Origin of green photoluminescence in four-ring bent-core molecules with ESIPT, selective sensing of zinc ions by turn-on emission and their liquid crystal properties†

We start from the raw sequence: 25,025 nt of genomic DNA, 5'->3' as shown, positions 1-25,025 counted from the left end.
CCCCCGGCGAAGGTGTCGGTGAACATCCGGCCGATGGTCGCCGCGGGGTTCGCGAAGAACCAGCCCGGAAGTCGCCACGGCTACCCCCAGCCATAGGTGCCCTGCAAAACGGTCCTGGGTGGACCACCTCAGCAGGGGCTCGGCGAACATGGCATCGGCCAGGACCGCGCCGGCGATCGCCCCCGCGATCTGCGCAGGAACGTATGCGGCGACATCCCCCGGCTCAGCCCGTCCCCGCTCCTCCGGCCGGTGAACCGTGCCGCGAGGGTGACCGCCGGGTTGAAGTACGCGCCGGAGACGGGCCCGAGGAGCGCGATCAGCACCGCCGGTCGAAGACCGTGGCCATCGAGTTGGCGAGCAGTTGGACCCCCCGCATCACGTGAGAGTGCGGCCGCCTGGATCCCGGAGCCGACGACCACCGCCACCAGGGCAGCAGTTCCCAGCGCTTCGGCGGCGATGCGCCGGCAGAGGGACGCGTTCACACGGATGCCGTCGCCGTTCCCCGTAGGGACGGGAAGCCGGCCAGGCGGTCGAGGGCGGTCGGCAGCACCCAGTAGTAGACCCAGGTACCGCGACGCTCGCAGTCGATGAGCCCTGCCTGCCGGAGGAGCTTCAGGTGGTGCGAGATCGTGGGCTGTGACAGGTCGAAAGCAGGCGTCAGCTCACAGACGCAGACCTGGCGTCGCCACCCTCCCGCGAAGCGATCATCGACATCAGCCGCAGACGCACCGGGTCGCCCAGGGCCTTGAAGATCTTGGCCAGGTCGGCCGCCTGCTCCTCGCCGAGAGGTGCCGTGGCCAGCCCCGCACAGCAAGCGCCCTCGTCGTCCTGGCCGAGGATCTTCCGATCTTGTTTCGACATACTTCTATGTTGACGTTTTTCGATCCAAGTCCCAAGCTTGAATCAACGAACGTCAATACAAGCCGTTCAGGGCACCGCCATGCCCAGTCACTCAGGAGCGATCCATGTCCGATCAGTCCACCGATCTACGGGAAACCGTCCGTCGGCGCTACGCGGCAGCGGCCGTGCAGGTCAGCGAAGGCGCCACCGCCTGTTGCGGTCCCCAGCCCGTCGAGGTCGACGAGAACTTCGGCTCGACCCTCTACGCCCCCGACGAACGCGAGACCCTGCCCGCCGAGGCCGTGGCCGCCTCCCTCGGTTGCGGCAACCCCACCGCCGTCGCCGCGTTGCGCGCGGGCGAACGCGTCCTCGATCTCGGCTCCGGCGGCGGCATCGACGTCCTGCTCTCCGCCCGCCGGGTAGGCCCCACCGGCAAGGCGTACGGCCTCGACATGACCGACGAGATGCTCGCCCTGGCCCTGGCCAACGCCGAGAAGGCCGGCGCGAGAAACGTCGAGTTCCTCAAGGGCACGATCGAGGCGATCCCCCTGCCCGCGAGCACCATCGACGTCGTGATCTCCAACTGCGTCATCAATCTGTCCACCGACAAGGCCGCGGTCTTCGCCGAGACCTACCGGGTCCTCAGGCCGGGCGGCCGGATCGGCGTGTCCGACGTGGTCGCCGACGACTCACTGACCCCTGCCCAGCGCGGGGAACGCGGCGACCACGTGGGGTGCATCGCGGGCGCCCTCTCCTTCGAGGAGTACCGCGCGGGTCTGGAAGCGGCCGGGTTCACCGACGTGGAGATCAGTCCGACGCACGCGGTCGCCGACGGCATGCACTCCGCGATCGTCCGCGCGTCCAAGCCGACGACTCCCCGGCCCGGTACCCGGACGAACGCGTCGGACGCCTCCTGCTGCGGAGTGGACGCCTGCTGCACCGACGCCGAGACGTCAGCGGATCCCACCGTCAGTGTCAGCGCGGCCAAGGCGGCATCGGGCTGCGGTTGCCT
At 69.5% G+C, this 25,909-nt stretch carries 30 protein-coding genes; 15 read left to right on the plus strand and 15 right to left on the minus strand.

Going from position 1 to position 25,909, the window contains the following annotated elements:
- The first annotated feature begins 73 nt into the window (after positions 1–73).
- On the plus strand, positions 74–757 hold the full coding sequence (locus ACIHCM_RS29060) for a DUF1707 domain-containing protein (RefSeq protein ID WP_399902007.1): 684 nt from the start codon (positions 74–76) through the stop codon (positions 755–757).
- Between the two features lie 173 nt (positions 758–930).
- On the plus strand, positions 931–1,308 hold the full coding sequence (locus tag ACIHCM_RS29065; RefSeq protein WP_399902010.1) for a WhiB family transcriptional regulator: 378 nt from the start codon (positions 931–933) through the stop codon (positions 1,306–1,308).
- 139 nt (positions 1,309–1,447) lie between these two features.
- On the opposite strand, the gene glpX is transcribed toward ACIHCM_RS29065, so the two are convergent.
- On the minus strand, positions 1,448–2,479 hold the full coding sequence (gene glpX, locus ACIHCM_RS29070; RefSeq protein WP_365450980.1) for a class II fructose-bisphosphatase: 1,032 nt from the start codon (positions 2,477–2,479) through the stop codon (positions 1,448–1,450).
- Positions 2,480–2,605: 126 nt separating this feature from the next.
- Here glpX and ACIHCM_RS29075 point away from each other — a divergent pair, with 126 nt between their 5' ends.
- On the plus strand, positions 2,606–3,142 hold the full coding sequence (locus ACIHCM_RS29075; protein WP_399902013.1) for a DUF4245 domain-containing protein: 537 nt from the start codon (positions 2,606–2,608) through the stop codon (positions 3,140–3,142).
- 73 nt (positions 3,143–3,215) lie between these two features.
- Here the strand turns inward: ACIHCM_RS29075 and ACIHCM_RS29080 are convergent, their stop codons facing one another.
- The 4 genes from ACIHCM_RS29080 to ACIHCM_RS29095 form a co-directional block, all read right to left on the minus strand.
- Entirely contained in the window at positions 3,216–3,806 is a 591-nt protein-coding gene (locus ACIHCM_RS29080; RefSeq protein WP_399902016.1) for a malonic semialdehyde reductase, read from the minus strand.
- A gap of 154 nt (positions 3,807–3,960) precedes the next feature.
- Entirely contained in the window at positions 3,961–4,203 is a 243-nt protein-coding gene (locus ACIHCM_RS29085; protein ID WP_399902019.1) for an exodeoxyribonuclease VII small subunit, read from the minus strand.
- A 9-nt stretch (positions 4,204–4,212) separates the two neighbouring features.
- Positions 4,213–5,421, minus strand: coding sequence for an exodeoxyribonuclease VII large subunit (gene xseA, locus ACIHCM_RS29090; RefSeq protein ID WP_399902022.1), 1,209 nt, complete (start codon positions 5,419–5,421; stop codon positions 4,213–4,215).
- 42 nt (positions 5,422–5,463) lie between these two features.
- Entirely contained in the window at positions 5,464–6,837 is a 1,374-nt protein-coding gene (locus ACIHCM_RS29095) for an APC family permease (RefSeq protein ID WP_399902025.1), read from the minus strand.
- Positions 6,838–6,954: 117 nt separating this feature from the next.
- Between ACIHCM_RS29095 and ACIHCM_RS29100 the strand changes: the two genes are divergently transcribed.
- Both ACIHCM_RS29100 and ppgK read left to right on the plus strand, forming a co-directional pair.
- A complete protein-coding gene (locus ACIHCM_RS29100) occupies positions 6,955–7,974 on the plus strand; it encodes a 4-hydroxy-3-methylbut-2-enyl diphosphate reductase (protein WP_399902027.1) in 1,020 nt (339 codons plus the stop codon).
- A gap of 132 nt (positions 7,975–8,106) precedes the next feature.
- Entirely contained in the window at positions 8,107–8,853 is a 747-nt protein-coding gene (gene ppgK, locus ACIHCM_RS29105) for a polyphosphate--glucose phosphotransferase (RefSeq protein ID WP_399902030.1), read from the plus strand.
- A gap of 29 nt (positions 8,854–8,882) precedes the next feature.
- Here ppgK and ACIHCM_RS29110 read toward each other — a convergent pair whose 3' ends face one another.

Fluorescent four-ring symmetrical/unsymmetrical molecules containing alkyl chains of a varied number of –CH2– groups with a bent-core have been synthesized to explore their liquid crystalline (LC) and photophysical properties. Some of these molecules depending upon their alkyl chain length were found to exhibit B1 and B7 liquid crystalline phases and are characterized by various analytical techniques such as FT-IR, 1H NMR, mass, POM, DSC, single crystal XRD, etc. Crystal structure determination reveals the hydrogen bonded enol form of these molecules with non-planar bent-molecular geometry. Intramolecular hydrogen bonding was found to play an important role in the stabilization of these molecules and in the origin of their green photoluminescence (GPL). The photo-physical experimental results through various control experiments clearly demonstrate that the origin of the large Stokes shifted GPL of these molecules can be attributed to the excited state intramolecular proton transfer (ESIPT) process. The formation of various types of anionic species and their stability were explored through steady-state and time-resolved fluorescence measurements. These compounds are found to be good turn-on PL probes in the selective detection of zinc ions at the micromolar level. Upon binding of zinc ions with the bent-core molecule, the structural changes have been investigated through NMR spectroscopy.